Adapted from my interview with Esther Blum, RD, on episode 37 of the Perfect Stool: Understanding and Healing the Gut Microbiome.
- Eat plenty of fiber. One common cause of constipation is not getting enough fiber. Esther Blum, RD, recommends getting at least 20 to 40 grams of fiber per day — 20 grams at first because it’s important to start slow. If you’re not eating any fiber and you suddenly start eating a lot, you could experience gas, bloating and discomfort, so you have to build up your fiber intake over time. It’s also very important to increase your hydration as you increase your fiber.
- Hydration. Wondering how much water you should drink? Here’s a trick: take your body weight, divide it in half, and convert that number to ounces. So, for example, if you’re 160 pounds, you need 80 ounces of water. In addition, for every 20 minutes of intense workouts, you need another eight ounces, and for every cup of caffeine, you need another eight ounces.
- Magnesium. Try taking 400-800 milligrams of magnesium at night before bed to keep your bowels moving. Magnesium citrate is known for its help in moving bowels (decrease your dosage if your stools end up too soft).
- Wake up and walk first thing in the morning. This is a wonderful way to gently massage your intestinal tract and keep things moving.
- Water with lemon. Drinking warm water with lemon upon arising gives your gallbladder and liver a good flush.
- Celery juice. There isn’t a lot of clinical research to support celery juice as a remedy for constipation. But anecdotally, in her practice, Esther Blum has seen it work really well, because, like with lemon water, it gives the liver a good flush. First thing in the morning, cut the base and tips off of an entire bunch of celery, wash the stocks, then run them through a juicer. Drink the juice on an empty stomach. Wait 20 minutes, and then carry on with your morning routine.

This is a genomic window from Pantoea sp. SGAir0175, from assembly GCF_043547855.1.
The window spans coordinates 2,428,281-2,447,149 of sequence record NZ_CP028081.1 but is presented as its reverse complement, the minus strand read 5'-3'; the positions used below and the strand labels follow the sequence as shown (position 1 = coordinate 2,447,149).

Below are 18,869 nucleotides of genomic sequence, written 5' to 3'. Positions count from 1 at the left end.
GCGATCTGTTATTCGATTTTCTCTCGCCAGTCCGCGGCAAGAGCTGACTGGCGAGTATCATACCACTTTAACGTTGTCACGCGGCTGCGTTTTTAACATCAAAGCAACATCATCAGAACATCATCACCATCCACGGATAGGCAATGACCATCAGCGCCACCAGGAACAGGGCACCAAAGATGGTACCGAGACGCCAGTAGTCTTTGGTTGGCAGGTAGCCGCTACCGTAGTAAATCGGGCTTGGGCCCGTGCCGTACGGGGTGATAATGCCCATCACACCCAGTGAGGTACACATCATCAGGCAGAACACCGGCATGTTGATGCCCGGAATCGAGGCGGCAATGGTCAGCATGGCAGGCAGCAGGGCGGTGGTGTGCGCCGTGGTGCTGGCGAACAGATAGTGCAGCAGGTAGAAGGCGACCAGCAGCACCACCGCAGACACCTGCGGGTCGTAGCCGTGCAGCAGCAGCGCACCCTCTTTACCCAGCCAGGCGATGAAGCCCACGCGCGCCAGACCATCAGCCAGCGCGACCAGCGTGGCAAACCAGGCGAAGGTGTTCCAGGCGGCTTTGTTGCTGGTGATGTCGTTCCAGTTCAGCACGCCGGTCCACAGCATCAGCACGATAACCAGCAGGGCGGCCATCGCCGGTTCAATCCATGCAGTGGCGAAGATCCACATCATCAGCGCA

- Toilet hygiene. Practice sitting on the toilet in the morning for 20 minutes and reading. This will train your body to have a bowel movement first thing in the morning.
- Exercise. The human body is not designed to sit all day. It’s supposed to be moving and active. If you’re lying in bed or sitting all day, your intestines are not moving around or getting stimulation.
- Chew your food well. Most people don’t realize that digestion begins in the mouth. You really have to chew your food until it’s a slurry. It should be the consistency of baby food before you swallow it. The better you chew your food, the better chance you have for smooth digestion.
- Stress-management. Stress is a leading cause of constipation. If you’re holding things in and holding on to your stress – you can become very constipated. Developing regular stress-management activities for yourself during the day can be a great tool for alleviating constipation – and for improving overall wellness, too!
If none of the above solve your problem, a good polyphenol-based product called Atrantil has been successful for some of my clients in improving constipation. You can find it in my Fullscript Dispensary.
And if none of this helps your constipation, you may have a more serious gut health issue that requires testing and more advanced interventions. I can educate you about both. To tell me more about what you’ve been struggling with and hear about my 5-appointment gut health coaching program and decide if it is a good fit for you, you can set up a free, 30-minute Breakthrough Session with me (Lindsey). Individual 1-hour consultations may be scheduled directly here.
Listen to episode 37 of the Perfect Stool: Understanding and Healing the Gut Microbiome.